Where to stay: Shangri-La Hotel
The short drive from Shuangliu International Airport to the Shangri-La – by rivers, lantern-lit bridges and tall trees – is the perfect introduction to Chengdu. Guests are greeted by an opulent lobby and taken to rooms that offer sweeping views of the river from luxurious and spacious interiors. Take a walk along the river in the morning and witness the city coming alive, or relax back at the hotel with restorative treatments at the CHI Spa.The hotel has been showcasing the rich artistic culture of Chengdu since it opened in 2007. It boasts a gallery featuring the work of contemporary artists from the Sichuan province. Be sure to speak with the concierge, who will be more than happy to arrange a visit to the artists’ studios. The hotel has a selection of tempting restaurants and bars on site. Shang Palace gives guests the chance to sample local foods, with a menu of Sichuanese and Cantonese dishes. For a more casual dinner, Mooney’s offers western food, beer and whiskies, accompanied by a live band. After dinner, Lobby Lounge serves cocktails in a sophisticated setting with live entertainment The hotel also has a large gym, lap pool and even a small wading pool. Staff are always on hand to divulge knowledge of less familiar tourist sites, ensuring every guest has a unique experience in the city.
Where to shop: New Century Global Centre
Pictures don’t seem to do it justice, but the New Century Global Centre is, China claims, the largest building in the world. Standing 100m tall, 500m long and 400m wide, the structure could hold four Vatican cities within its 420 acres.Designed by celebrated British-Iraqi architect Zaha Hadid, whose recent projects include the 2012 Olympic Aquatics Centre, the building took three years to complete and has a futuristic ocean theme. An artifical sun will shine at all hours, maintaining a steady temperature and there is 400m of simulated coastline. Huge waves roll onto the fake shore, while the world’s largest LED screen displays visuals of watery horizons. Elsewhere a replica Mediterranean village basks in the fake sun.The building, which opened earlier this year, is already filling its 18 storeys. So far the structure is home to offices, an immense shopping centre, a water park, an ice-skating rink and two five-star hotels. A host of restaurants overlook stages, from which nightly music spectaculars entertain guests. Diners are even treated to an artificial sea breeze.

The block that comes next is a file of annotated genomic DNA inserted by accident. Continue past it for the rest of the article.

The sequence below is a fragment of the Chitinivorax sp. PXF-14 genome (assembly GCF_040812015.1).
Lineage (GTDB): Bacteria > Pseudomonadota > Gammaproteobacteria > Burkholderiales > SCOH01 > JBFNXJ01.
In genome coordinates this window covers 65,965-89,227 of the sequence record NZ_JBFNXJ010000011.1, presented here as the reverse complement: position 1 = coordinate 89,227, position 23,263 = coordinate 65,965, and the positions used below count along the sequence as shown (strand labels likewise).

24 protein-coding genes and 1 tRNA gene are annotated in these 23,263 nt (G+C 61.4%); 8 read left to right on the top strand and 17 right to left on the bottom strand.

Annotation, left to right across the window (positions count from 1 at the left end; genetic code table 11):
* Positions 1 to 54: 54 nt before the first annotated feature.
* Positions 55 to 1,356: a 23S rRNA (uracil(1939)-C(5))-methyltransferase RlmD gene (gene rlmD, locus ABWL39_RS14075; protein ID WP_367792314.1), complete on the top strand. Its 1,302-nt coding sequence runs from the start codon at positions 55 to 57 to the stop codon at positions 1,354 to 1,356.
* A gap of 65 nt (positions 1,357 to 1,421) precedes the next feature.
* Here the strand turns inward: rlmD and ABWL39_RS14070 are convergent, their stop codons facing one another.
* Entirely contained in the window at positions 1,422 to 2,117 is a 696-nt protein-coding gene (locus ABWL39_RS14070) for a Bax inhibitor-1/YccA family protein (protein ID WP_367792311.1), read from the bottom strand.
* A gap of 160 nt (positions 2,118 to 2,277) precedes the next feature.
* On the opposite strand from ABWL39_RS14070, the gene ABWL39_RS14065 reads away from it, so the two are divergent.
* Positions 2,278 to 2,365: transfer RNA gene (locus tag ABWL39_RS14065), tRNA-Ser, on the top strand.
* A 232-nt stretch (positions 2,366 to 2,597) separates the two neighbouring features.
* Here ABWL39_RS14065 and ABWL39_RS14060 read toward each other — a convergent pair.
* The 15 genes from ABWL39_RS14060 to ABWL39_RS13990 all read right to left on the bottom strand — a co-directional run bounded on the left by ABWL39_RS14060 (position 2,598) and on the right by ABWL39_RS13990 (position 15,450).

Where to eat
Yu’s Family Kitchen
This exciting restaurant is located in the Kuanzhai Alley district, where the rich and powerful families of ancient China lived. The spacious dining room is decorated with classic Chinese furniture and water ink paintings line the walls, giving it a homely feel. Chef Yu Bo’s food is carefully sourced and the preparation, presentation and variety of flavour may astound even the most accomplished gourmand. Sample his work thoroughly by ordering the 18-dish tasting menu. The culinary journey begins with shark-fin soup and abalone, and ends with alligator and pan-fried egg with black truffle and gold foil.
Shizilou Hot Pot Restaurant
No traveller should leave Chengdu without eating hot pot. Arguably the best-tasting food the city has to offer, and by far the spiciest, hot pot is believed to have originated in Mongolia and spread to southern China during the Tang Dynasty. Shizilou is one of the largest hot pot restaurants and has received numerous national awards. Try their unique Yuanyang hot pot, a variation on an old-fashioned dish. The pot in which it is served is divided into two parts by a copper slice in the middle. Chillies are the most important ingredient, but the other elements are chosen by the customer.
Hand-pulled noodles are a staple of Sichuan cuisine, but require extraordinary skill to create. The city is home to hundreds of cangyingguan, or ‘fly restaurants’ – a reference to the buzzing atmosphere and high turnover of customers. Many small street carts and hole-in-the-wall cafés serve up superior noodles in a thick, spicy broth with fresh pak choi, but if you’d rather visit a slightly larger restaurant, Zhanglaoerliangfen is hard to beat. This small, decades-old establishment offers thick, fresh noodles covered in a sauce of chilli oil, Sichuan peppercorns, sugar and sesame seeds. Simple, but delicious.